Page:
TYLER, Texas (KETK) – The Arlington man accused of murdering the pastor at the Starrville Methodist Church back in January has been found incompetent to stand trial and the case will be put on hold while he receives restorative care.

22-year-old Mytrez Woolen is charged with capital murder along with a slew of other crimes. On January 3, Woolen was allegedly leading police on a chase due to an unrelated incident.

He hid out for the night in the Starrville Methodist Church near Winona. Shortly before Sunday morning services started, he was found by Pastor Mark McWilliams.

Sheriff Larry Smith said at the time that McWilliams drew a pistol on Woolen, but Woolen was allegedly able to get control of the gun and shoot the pastor. His wife was also injured when she fell during the shooting. A second man, Mike Sellars, was shot in the shoulder.

“Numerous people have called me they found out about it and to express their opinions on it,” said Sellars.

During the getaway attempt, Woolen stole a car from the church’s parking lot. With the help of OnStar, authorities were able to track him down and he was arrested later that day.

At a hearing Monday morning over Zoom, 7th District Court Judge Kerry Russell presented the findings from a doctor who examined Woolen and found him unable to face trial. The reason behind his findings was not discussed.

Smith County District Attorney Jacob Putman and lead defense attorney Jeff Hasas both agreed with the findings. Putman said he “had no evidence” to dispute Woolen’s incompetency.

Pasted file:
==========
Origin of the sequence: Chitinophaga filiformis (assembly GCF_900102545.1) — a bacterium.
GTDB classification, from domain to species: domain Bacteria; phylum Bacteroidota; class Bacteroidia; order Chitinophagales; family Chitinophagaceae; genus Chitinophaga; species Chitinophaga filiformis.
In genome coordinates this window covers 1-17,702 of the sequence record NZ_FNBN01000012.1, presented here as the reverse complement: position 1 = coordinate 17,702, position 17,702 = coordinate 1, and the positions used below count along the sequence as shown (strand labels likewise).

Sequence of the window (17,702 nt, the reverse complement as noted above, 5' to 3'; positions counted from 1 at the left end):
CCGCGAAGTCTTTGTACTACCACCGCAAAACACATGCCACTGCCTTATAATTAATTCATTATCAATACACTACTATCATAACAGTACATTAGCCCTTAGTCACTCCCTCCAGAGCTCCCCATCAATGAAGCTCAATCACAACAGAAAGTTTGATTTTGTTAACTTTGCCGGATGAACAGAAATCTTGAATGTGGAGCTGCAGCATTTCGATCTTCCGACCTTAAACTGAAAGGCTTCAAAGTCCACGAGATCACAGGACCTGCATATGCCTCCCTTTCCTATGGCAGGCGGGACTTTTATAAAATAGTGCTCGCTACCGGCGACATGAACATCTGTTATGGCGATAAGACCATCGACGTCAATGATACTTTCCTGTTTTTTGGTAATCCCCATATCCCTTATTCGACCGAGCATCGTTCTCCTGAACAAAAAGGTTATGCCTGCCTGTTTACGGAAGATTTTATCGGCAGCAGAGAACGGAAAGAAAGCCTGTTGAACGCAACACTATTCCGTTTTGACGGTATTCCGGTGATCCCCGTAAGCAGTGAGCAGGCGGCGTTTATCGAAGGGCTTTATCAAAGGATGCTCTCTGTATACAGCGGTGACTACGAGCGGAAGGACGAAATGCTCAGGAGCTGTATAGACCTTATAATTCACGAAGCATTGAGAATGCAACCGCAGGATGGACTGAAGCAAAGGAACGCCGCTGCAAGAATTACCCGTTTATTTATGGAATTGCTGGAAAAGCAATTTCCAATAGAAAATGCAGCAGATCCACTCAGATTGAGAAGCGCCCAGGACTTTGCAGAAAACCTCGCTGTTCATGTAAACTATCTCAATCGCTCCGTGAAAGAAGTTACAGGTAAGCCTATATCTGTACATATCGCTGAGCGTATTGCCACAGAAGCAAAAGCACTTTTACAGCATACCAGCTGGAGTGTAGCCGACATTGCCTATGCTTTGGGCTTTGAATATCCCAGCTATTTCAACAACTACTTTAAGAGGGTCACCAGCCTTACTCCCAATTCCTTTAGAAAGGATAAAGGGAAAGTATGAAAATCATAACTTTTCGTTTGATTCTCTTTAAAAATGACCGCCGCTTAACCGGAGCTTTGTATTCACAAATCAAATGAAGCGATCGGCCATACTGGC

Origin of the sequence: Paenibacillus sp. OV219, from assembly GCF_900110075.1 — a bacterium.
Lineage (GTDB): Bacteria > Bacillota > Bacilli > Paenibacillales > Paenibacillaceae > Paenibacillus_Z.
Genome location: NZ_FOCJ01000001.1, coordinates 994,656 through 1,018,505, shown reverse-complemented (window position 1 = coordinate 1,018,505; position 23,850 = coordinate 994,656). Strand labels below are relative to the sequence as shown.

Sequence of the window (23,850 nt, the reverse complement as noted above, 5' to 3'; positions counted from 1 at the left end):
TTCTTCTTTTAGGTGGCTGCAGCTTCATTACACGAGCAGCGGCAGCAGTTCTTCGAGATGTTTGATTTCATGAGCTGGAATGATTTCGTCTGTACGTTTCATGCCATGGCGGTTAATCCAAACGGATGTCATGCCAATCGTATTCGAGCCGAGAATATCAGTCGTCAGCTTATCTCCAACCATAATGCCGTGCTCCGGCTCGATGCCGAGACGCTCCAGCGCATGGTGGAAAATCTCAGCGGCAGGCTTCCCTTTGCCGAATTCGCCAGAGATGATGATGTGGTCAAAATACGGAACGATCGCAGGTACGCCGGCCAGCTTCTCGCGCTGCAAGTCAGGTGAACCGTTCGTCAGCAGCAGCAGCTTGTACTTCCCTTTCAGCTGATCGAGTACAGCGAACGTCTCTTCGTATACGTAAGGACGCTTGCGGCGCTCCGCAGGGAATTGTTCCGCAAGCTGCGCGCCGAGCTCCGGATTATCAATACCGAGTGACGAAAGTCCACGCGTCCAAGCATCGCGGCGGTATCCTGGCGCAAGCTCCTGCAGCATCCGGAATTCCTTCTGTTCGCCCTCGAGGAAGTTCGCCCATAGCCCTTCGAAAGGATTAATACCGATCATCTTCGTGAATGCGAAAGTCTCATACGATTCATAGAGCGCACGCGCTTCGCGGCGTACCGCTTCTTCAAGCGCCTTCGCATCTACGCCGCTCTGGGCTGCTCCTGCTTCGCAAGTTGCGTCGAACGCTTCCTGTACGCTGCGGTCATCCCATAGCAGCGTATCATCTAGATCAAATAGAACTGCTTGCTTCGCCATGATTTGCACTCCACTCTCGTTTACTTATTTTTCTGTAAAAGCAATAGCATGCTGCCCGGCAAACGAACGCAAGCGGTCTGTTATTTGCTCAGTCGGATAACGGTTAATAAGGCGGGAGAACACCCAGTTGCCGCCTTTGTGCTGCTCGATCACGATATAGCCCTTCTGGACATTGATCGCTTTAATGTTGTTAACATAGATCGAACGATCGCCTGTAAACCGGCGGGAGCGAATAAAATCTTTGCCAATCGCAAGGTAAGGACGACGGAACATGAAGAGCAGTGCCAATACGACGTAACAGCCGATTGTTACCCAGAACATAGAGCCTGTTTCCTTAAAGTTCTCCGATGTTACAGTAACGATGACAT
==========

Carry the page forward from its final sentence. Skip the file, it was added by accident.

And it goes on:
“They’re saying pretty much that they feel the young man is competent he knew what he was doing when he committed these crimes. He alluded to police force well I don’t know how many hours calculated how he was going to get away he’s competent,” Sellars said.

The case will be put on hold while Woolen receives restorative care until he’s deemed competent to face a jury. Russell said that could take six months or even up to a year. A status hearing will be set for June to check on the progress in his care.

Due to Woolen being charged with capital murder, he will need to be cared for at a maximum security facility. Russell said this was the first time in his career that he had a capital murder defendant unable to stand trial due to mental incompetency.

During the hearing, Woolen was constantly rocking back and forth in a chair at the Smith County Jail with his face buried in his hands.

“I think the young man knew exactly what he was doing and I just don’t feel the justice is going in the right way,” said Sellars.

Court records show Woolen was arrested in Tarrant County in 2016. Since he was a juvenile at the time, no further information is available on the arrest.

“Losing Mark is big in everybody’s mind you know I stayed in contact with his wife she’s got serious you know PTSD over the whole incident, she seeking help for it it’s really changed her life forever,” mentioned Sellars.

In 2019, Woolen was arrested in Marshall for burglary and was later sentenced to six years probation along with 300 hours of community service.